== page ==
Canberra CEO Don Furner says the Raiders are ready to accept any punishment handed down by the NRL over Ricky Stuart's post-match attack on Jaeman Salmon, which could include suspension from future games.
After Penrith's 26-6 defeat of the Raiders, Stuart labelled the Panthers' stand-in five-eighth a "weak-gutted dog" for kicking Tom Starling in the groin.
Salmon ran afoul of the Canberra coach while playing with his son as a pre-teen in 2010, reportedly reducing the younger Stuart to tears in an incident that led to a confrontation between the pair's fathers.
"'Where Salmon kicked Tommy, it ain't on," Stuart said on Saturday.
"I have had history with that kid (Salmon). I know that kid very well.
"He was a weak gutted dog as a kid and he hasn't changed now. He is a weak gutted dog person now."
In their first statement since Stuart's comments, the Raiders said they did not endorse the coach's behaviour but understood it.
"As a club we do not condone the comments made by Ricky in Saturday night's press conference and we are currently in dialogue with the NRL and cooperating with all their inquiries," Furner said.
"We will accept their findings and any sanctions they hand down.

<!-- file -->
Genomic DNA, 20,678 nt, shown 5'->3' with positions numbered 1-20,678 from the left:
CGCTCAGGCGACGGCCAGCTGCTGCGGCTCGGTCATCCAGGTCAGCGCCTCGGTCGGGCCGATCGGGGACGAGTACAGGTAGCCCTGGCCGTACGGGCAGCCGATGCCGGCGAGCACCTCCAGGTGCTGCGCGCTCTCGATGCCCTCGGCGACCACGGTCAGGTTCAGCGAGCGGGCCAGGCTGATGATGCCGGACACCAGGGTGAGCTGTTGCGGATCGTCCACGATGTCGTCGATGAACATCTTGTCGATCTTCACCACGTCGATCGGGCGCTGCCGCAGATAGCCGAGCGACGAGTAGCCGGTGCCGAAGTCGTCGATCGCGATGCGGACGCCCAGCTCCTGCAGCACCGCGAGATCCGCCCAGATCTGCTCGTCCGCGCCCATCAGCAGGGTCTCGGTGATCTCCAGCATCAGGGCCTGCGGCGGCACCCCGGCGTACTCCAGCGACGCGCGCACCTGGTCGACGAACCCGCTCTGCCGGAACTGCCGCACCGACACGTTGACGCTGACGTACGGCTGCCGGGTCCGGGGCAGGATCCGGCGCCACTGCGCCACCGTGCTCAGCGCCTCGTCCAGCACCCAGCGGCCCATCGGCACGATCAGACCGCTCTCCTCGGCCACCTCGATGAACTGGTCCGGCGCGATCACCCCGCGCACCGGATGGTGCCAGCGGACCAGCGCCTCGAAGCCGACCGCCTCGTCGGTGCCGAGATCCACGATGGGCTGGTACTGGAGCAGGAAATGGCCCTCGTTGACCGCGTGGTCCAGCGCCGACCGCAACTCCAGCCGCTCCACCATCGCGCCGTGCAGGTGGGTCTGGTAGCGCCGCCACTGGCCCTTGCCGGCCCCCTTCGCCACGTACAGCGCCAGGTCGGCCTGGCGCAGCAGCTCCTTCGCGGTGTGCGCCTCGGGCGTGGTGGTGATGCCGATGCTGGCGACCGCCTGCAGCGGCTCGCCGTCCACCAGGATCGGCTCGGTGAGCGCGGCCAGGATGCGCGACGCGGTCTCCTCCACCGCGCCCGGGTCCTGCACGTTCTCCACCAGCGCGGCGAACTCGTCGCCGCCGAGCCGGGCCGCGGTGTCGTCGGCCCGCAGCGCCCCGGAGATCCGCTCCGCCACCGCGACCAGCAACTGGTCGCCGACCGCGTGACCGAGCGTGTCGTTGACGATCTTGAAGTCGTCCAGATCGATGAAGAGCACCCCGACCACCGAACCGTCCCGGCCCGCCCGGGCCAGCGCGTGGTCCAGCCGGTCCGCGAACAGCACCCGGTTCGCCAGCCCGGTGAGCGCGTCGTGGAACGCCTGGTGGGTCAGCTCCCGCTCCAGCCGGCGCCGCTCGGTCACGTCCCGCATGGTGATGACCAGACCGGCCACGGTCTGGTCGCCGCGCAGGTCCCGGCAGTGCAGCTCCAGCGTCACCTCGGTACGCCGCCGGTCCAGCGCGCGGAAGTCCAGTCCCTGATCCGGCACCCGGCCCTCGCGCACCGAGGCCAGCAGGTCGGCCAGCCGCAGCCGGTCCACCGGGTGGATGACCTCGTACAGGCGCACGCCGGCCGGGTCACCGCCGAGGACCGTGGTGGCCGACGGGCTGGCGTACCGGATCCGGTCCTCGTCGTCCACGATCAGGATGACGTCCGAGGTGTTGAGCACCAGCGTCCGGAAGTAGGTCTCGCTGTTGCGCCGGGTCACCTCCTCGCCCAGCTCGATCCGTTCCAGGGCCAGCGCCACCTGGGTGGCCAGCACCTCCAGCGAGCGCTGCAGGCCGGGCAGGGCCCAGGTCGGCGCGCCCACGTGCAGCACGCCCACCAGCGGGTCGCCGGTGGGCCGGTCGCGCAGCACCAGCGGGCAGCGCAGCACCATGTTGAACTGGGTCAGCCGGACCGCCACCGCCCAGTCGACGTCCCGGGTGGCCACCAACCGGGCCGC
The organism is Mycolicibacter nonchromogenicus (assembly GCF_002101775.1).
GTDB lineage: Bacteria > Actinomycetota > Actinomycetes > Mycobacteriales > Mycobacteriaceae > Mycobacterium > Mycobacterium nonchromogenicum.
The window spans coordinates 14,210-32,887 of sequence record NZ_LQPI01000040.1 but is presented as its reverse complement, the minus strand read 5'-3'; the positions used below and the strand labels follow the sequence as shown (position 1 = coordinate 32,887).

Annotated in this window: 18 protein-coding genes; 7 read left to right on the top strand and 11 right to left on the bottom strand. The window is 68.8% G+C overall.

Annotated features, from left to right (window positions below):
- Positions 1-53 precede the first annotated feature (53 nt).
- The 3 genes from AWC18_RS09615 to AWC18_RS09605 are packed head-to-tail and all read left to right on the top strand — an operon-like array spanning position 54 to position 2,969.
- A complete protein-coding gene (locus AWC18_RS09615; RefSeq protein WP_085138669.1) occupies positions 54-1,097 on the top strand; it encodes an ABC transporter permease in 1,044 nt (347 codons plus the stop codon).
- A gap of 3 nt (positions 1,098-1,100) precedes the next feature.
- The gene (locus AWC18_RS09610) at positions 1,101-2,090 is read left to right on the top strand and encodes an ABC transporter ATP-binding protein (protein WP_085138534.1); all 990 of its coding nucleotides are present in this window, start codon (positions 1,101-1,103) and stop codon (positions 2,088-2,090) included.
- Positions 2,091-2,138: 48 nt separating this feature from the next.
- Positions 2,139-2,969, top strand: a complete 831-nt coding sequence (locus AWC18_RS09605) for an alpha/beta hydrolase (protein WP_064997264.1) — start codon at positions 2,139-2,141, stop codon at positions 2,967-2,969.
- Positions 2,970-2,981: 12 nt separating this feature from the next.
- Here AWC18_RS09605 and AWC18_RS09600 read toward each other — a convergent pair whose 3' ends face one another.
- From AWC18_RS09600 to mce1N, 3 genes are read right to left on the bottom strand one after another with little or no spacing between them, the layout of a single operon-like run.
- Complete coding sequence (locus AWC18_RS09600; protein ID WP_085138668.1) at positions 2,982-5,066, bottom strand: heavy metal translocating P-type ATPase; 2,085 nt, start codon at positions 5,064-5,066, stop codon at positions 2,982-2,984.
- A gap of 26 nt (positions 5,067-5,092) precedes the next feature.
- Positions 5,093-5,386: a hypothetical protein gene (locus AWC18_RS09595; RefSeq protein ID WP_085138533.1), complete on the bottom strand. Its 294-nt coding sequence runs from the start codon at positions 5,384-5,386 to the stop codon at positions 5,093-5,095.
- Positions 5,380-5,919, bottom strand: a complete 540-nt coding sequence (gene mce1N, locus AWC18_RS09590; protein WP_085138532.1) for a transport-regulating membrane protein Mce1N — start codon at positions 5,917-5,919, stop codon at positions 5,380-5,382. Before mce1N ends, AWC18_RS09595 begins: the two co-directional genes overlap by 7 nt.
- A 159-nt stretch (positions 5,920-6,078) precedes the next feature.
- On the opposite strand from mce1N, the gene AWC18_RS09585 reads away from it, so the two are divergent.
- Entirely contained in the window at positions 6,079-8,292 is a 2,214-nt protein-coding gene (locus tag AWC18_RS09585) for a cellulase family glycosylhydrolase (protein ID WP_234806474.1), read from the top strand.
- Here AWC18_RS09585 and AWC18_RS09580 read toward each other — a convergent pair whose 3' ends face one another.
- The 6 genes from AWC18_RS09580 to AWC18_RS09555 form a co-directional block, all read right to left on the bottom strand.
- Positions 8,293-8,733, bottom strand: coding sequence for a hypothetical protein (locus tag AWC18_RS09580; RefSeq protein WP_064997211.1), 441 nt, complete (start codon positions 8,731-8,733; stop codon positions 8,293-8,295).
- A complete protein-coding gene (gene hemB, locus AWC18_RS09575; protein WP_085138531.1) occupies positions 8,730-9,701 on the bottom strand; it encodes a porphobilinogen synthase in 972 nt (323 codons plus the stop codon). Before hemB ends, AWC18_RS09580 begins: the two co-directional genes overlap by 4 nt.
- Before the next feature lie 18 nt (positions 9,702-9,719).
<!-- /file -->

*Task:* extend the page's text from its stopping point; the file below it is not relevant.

"Being a head coach is a high-pressure job and comes with intense scrutiny from fans, media, and public and we understand emotion is high following a match.
"However, as a club we acknowledge that coaches also have a responsibility to ensure they conduct themselves professionally when making public comment."
The Panthers won't comment on the matter publicly until the NRL Integrity Unit's investigation is finalised.
But the NRL told AAP there was no timeline set for handing punishment to Stuart, who has become known for his post-match comments.
Stuart has yet to contact the Panthers or Salmon personally since the incident but did release a public apology on Sunday.
Salmon has pleaded guilty to the grade one contrary conduct charge incurred for the kick and will escape suspension with a $1,000 fine.
The Panthers told AAP the usually confident and mild-mannered Salmon was still rattled by the incident when he returned to training for recovery on Monday.
Despite Stuart's public apology, the Salmon family urged the NRL to consider a serious sanction in a statement of their own released on Sunday.
The Panthers expect Salmon to line up against Melbourne on Thursday, with regular five-eighth Jarome Luai sidelined for at least the next three weeks with a knee injury.
Penrith's other five-eighth option, Kurt Falls, made a successful return from injury over the weekend.
Elsewhere, James Fisher-Harris has accepted a two match ban for his high tackle on Canberra's Ryan Sutton, becoming the latest premiership Panther forced to the sidelines.
By pleading guilty to his grade three careless high tackle charge, he will join Nathan Cleary (suspension), Viliame Kikau (hip injury) and Jarome Luai (knee injury) as unavailable for the match against the Storm.